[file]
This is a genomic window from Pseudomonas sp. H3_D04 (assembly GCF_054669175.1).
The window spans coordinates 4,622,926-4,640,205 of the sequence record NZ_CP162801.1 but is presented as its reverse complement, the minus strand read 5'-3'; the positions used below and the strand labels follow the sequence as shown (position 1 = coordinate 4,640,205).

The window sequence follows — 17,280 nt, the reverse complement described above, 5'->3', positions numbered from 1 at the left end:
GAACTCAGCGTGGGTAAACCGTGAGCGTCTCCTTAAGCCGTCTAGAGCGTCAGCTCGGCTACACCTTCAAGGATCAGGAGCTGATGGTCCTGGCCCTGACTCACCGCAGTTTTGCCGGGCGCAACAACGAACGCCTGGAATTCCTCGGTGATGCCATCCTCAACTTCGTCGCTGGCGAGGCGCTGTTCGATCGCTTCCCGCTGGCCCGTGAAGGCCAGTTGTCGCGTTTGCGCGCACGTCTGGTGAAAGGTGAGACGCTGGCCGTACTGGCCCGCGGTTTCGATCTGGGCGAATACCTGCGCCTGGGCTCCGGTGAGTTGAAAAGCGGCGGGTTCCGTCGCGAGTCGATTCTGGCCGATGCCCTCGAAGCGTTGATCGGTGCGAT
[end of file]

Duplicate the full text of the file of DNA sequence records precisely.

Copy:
This is a genomic window from Pseudomonas sp. H3_D04 (assembly GCF_054669175.1).
The window spans coordinates 4,622,926-4,640,205 of the sequence record NZ_CP162801.1 but is presented as its reverse complement, the minus strand read 5'-3'; the positions used below and the strand labels follow the sequence as shown (position 1 = coordinate 4,640,205).

The window sequence follows — 17,280 nt, the reverse complement described above, 5'->3', positions numbered from 1 at the left end:
GAACTCAGCGTGGGTAAACCGTGAGCGTCTCCTTAAGCCGTCTAGAGCGTCAGCTCGGCTACACCTTCAAGGATCAGGAGCTGATGGTCCTGGCCCTGACTCACCGCAGTTTTGCCGGGCGCAACAACGAACGCCTGGAATTCCTCGGTGATGCCATCCTCAACTTCGTCGCTGGCGAGGCGCTGTTCGATCGCTTCCCGCTGGCCCGTGAAGGCCAGTTGTCGCGTTTGCGCGCACGTCTGGTGAAAGGTGAGACGCTGGCCGTACTGGCCCGCGGTTTCGATCTGGGCGAATACCTGCGCCTGGGCTCCGGTGAGTTGAAAAGCGGCGGGTTCCGTCGCGAGTCGATTCTGGCCGATGCCCTCGAAGCGTTGATCGGTGCGAT